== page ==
Accenture Launches Commercial R3 Blockchain Solution in Thailand

Global consulting giant Accenture and Digital Ventures, a fintech subsidiary of Thai financial services conglomerate Slam Commercial Bank (SCB) have announced the launch of a jointly developed blockchain solution that makes commercial operations in Thailand more efficient by using R3‘s open-source Corda blockchain protocol to revamp the process of making and receiving payments and accessing … Continued

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$6.4 Million of Thai Actor’s Family Assets Seized in $24 Million Bitcoin Fraud Case

Thailand BitcoinTen months after a Finnish national filed a complaint after losing 5,564 bitcoins to fraudsters in Thailand, the family of the Thai television actor Jiratpisit ‘Boom’ Jaravijit is now the target of the country’s anti-money laundering agency in relation to the scam. According to The Nation, Thailand’s Anti-Money Laundering Office (AMLO) has seized assets worth

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Thailand Studies Blockchain for Applications in Intellectual Property, Trade Finance

Two feasibility studies on blockchain technology have been launched by Thailand’s Ministry of Commerce. The studies, which will focus on exploring the use of blockchain technology in trade finance and the registration of intellectual property, are expected to be completed in February 2019, per the Bangkok Post. According to Pimchanok Vonkorpon, the director of Thailand’s

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Thailand’s Siam Commercial Bank will Pioneer ‘Multi-Hop’ on Ripple Blockchain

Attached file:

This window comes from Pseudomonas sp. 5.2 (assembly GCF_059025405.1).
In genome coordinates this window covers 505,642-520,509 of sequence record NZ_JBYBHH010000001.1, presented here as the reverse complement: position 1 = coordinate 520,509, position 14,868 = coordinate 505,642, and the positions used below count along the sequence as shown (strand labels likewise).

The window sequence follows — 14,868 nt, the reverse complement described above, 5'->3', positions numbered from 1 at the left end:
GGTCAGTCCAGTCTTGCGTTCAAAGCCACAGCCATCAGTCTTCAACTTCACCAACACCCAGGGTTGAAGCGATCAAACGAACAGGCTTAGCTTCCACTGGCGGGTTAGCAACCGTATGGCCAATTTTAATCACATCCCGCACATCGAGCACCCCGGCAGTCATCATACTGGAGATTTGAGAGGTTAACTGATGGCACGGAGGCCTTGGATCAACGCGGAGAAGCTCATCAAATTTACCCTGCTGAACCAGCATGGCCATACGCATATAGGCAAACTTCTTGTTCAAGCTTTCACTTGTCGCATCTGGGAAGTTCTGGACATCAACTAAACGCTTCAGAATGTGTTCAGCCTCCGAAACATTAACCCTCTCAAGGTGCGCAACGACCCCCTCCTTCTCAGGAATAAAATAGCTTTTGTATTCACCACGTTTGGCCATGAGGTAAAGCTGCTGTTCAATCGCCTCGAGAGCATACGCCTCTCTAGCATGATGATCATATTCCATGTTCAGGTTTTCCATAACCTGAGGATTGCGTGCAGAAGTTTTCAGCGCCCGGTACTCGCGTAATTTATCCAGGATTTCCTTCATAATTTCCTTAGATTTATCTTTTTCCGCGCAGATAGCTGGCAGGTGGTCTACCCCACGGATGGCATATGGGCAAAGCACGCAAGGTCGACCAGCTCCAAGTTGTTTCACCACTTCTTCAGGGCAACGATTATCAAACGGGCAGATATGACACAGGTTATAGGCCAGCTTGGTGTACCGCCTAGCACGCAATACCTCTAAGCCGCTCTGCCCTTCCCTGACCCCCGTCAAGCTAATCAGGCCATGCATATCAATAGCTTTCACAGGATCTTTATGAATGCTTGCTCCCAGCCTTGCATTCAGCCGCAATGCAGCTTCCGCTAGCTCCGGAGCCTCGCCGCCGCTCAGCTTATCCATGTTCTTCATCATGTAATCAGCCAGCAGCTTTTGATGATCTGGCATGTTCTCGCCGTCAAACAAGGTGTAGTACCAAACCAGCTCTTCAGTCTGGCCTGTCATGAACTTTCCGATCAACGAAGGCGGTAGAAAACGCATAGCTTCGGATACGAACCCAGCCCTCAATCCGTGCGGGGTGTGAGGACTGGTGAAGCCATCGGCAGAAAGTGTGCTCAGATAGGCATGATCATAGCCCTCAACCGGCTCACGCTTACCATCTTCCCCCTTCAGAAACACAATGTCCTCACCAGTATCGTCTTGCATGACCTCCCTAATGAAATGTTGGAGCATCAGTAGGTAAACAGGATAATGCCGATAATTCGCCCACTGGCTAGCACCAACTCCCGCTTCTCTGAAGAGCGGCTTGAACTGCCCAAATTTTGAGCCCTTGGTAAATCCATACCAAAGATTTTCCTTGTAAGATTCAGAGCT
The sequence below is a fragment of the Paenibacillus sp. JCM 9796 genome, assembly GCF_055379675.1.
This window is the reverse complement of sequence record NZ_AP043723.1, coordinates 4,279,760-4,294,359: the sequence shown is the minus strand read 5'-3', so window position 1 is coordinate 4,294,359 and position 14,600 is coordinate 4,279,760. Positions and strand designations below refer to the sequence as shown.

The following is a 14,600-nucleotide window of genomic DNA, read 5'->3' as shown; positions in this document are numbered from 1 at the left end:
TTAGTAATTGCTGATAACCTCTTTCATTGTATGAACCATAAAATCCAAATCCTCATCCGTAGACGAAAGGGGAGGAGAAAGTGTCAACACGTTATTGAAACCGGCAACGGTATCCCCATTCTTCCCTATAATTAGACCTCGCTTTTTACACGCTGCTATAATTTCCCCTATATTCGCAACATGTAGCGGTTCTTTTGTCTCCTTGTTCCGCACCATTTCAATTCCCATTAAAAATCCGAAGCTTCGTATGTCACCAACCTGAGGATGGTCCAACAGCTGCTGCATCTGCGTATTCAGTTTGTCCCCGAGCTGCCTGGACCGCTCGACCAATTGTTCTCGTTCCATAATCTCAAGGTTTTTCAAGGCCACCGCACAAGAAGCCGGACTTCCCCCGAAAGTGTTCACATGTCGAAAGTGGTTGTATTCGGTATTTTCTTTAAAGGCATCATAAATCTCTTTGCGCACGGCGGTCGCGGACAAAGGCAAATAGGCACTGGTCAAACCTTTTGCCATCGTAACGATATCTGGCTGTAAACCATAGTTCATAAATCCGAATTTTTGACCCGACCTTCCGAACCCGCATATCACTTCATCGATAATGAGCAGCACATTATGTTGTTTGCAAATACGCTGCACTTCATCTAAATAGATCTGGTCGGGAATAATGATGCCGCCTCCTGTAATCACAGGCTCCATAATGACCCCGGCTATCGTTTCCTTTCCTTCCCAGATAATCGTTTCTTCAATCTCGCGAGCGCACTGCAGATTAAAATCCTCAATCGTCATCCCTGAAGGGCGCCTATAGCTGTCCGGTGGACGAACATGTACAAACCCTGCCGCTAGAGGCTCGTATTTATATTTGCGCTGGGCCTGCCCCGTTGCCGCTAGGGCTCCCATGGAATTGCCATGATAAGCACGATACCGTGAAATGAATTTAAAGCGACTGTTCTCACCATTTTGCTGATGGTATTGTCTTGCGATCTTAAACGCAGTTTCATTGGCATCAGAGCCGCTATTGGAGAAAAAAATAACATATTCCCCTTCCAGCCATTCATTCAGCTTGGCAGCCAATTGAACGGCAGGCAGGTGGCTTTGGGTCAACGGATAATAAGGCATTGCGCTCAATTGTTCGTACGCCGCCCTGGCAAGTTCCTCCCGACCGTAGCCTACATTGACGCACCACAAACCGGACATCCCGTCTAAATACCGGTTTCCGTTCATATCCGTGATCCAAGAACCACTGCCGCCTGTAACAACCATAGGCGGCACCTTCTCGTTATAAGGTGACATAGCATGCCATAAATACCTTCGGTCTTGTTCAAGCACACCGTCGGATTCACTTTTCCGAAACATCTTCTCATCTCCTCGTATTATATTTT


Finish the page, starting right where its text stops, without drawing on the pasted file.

According to a September 28th blog from Ripple, the Siam Commercial Bank (SCB) will be the first to use RippleNet’s “multi-hop” feature. This will allow the bank to settle frictionless payments on behalf of other financial entities in Ripple’s enterprise blockchain network. Ripple says the multi-hop feature gives the SCB the ability to: “Receive and forward … Continued

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Popular Thai Foreign Exchange Chain Superrich to Add Cryptocurrencies

Super Rich: Popular Thai Foreign Exchange Chain to Add Cryptocurrencies

Superrich International Exchange, a popular foreign currency exchange chain in Thailand, has reportedly revealed a plan to begin offering travelers cryptocurrency exchange service in addition to 32 fiat currencies. The company has 49 locations in Thailand, one in Cambodia, one in Britain, and is also in talks with regulators to start operations in Laos.

Also read: 160 Crypto Exchanges Seek to Enter Japanese Market, Regulator Reveals

Superrich Entering the Crypto Space

Super Rich: Popular Thai Foreign Exchange Chain to Add CryptocurrenciesSuperrich International Exchange (1965) Co. has unveiled its plans to enter the crypto space, according to local media.

Having been in business since 1965, Superrich describes itself as “The best currency exchange in Thailand with 49 locations throughout the country and 2 in other countries, with 32 currencies available.” The chain consists of 43 locations in Bangkok, six in Thailand’s provinces, one in Cambodia and one in Britain. In addition, the company is in talks with the Laotian authorities to begin money-changing operations in the country, the Bangkok Post reported on Sept. 24.

Super Rich: Popular Thai Foreign Exchange Chain to Add Cryptocurrencies

The president of Superrich, Piya Tantivachayanon, was quoted by the publication saying:

We would offer digital asset exchange for travellers…The company also plans to offer an e-wallet service, and we’re exploring business partners[hips] to help develop technology. There are many companies from Malaysia, Britain and Laos that have expressed interest.

According to Tantivachayanon, Superrich is “modernising its branches by adopting new technology to serve customer demand and compete with other money changers,” the news outlet detailed. Ryt9 publication added that the company hopes to start offering a crypto exchange service this year.

Waiting for Regulatory Approval